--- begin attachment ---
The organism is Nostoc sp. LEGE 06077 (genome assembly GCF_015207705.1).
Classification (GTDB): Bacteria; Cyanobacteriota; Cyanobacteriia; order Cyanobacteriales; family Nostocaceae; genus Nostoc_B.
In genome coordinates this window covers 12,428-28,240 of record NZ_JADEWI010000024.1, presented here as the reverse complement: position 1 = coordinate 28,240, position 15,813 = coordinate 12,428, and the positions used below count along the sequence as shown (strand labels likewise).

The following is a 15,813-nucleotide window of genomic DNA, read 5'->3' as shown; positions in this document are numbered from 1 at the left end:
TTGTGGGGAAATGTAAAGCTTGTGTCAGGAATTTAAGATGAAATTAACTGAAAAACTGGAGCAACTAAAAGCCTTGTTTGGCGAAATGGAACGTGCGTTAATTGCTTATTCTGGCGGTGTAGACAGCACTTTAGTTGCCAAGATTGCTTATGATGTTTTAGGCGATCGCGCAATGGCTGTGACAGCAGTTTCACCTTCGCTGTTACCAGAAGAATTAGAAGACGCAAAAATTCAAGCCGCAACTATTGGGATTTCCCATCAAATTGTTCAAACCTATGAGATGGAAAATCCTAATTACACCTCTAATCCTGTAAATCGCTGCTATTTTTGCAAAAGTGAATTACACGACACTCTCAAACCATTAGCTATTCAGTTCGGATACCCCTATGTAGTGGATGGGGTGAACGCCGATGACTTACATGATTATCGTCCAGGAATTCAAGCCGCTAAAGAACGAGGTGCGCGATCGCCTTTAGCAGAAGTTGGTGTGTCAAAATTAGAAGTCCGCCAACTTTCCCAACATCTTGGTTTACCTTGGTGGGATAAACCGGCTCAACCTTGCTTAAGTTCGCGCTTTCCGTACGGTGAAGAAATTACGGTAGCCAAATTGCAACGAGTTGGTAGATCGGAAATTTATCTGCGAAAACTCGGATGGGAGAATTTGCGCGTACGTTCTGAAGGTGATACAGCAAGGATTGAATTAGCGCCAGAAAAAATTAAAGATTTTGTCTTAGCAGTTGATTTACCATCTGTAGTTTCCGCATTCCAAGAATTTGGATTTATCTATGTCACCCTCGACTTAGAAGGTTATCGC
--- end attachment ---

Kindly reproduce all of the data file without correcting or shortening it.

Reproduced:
The organism is Nostoc sp. LEGE 06077 (genome assembly GCF_015207705.1).
Classification (GTDB): Bacteria; Cyanobacteriota; Cyanobacteriia; order Cyanobacteriales; family Nostocaceae; genus Nostoc_B.
In genome coordinates this window covers 12,428-28,240 of record NZ_JADEWI010000024.1, presented here as the reverse complement: position 1 = coordinate 28,240, position 15,813 = coordinate 12,428, and the positions used below count along the sequence as shown (strand labels likewise).

The following is a 15,813-nucleotide window of genomic DNA, read 5'->3' as shown; positions in this document are numbered from 1 at the left end:
TTGTGGGGAAATGTAAAGCTTGTGTCAGGAATTTAAGATGAAATTAACTGAAAAACTGGAGCAACTAAAAGCCTTGTTTGGCGAAATGGAACGTGCGTTAATTGCTTATTCTGGCGGTGTAGACAGCACTTTAGTTGCCAAGATTGCTTATGATGTTTTAGGCGATCGCGCAATGGCTGTGACAGCAGTTTCACCTTCGCTGTTACCAGAAGAATTAGAAGACGCAAAAATTCAAGCCGCAACTATTGGGATTTCCCATCAAATTGTTCAAACCTATGAGATGGAAAATCCTAATTACACCTCTAATCCTGTAAATCGCTGCTATTTTTGCAAAAGTGAATTACACGACACTCTCAAACCATTAGCTATTCAGTTCGGATACCCCTATGTAGTGGATGGGGTGAACGCCGATGACTTACATGATTATCGTCCAGGAATTCAAGCCGCTAAAGAACGAGGTGCGCGATCGCCTTTAGCAGAAGTTGGTGTGTCAAAATTAGAAGTCCGCCAACTTTCCCAACATCTTGGTTTACCTTGGTGGGATAAACCGGCTCAACCTTGCTTAAGTTCGCGCTTTCCGTACGGTGAAGAAATTACGGTAGCCAAATTGCAACGAGTTGGTAGATCGGAAATTTATCTGCGAAAACTCGGATGGGAGAATTTGCGCGTACGTTCTGAAGGTGATACAGCAAGGATTGAATTAGCGCCAGAAAAAATTAAAGATTTTGTCTTAGCAGTTGATTTACCATCTGTAGTTTCCGCATTCCAAGAATTTGGATTTATCTATGTCACCCTCGACTTAGAAGGTTATCGC